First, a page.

Struggling Greece will keep on repaying for as long as it can its EU-IMF creditors, who have demanded reforms and withheld release of the country's remaining bailout funds, a spokesman said Monday.
"To the extent that we are able to pay, we will keep on repaying these obligations," government spokesman Gabriel Sakellaridis told reporters.
He added: "It is the government's responsibility to be able to repay all these obligations.... It is also the responsibility of the creditors to be faithful to (their) loan obligations."
Sakellaridis's remarks came a day after a cabinet minister said Greece had "no money" to make a series of repayments to the International Monetary Fund from June 5.
"The instalments for the IMF in June are 1.6 billion euros ($1.8 billion). This money will not be given. There isn't any to be given. This is a known fact," Interior Minister Nikos Voutsis said on Sunday.
Greece's radical-left government has been locked in negotiations with its creditors -- the IMF, the European Union and the European Central Bank -- for the past four months in a bid to unlock some 7.2 billion euros in bailout cash.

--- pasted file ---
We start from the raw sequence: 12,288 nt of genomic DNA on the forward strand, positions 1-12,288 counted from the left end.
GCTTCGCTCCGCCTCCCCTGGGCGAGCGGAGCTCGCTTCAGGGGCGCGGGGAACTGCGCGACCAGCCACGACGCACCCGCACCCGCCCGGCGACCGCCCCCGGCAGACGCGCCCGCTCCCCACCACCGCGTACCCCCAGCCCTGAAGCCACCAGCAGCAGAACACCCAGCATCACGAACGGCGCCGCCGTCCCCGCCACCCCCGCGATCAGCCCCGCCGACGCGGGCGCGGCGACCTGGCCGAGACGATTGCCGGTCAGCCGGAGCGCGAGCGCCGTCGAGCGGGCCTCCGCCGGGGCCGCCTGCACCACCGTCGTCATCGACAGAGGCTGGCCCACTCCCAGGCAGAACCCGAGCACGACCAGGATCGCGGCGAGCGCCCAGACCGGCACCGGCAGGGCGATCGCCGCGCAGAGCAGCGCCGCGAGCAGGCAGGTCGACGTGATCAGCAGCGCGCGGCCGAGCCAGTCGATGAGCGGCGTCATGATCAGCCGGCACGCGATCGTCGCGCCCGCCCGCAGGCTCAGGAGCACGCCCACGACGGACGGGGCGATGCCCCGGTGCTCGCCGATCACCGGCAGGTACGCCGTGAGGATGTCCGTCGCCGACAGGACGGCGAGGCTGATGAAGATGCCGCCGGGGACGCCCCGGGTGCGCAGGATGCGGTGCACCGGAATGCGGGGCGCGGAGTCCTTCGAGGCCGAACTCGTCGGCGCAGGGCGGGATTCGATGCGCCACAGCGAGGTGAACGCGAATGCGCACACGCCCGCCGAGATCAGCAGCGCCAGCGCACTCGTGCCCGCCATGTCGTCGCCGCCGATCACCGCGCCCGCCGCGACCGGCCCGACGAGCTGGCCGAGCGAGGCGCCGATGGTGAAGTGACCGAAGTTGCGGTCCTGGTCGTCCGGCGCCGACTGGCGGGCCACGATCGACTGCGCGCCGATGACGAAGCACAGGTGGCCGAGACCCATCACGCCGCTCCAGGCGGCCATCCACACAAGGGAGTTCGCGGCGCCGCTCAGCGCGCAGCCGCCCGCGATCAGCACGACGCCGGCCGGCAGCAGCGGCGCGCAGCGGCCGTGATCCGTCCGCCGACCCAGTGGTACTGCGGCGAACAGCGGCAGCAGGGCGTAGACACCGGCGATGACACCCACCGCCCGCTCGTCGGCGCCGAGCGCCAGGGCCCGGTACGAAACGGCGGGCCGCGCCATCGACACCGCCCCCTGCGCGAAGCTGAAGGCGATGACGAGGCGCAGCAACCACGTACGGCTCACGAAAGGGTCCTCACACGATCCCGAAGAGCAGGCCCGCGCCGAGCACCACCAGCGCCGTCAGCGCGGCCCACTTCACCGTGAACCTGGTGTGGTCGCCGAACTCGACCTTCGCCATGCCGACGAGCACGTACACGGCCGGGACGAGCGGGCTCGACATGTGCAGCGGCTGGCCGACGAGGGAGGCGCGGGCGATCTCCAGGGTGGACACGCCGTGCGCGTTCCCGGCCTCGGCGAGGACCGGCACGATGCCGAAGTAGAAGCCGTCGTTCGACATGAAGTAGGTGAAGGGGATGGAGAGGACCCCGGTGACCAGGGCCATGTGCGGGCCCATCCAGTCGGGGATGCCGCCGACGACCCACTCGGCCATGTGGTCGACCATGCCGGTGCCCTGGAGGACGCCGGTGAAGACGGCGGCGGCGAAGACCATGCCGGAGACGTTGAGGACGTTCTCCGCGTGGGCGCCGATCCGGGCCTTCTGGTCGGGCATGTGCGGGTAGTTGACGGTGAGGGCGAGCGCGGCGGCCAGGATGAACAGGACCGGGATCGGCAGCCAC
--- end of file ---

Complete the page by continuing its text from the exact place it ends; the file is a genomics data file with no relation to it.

The Syriza-led government, which was elected in January on an anti-austerity platform, has so far refused to agree to key economic reforms that the creditors want in exchange for the rescue funds.
But with a punishing debt repayment schedule in the next three months, the country now desperately needs those funds.
Last week, the parliamentary spokesman for Syriza had also said that the government would be unable to honour repayment to the IMF as its priority is to pay salaries, pensions and running costs.
"No country can repay its debts with only the money from its budget," Nikos Filis told Ant1 television.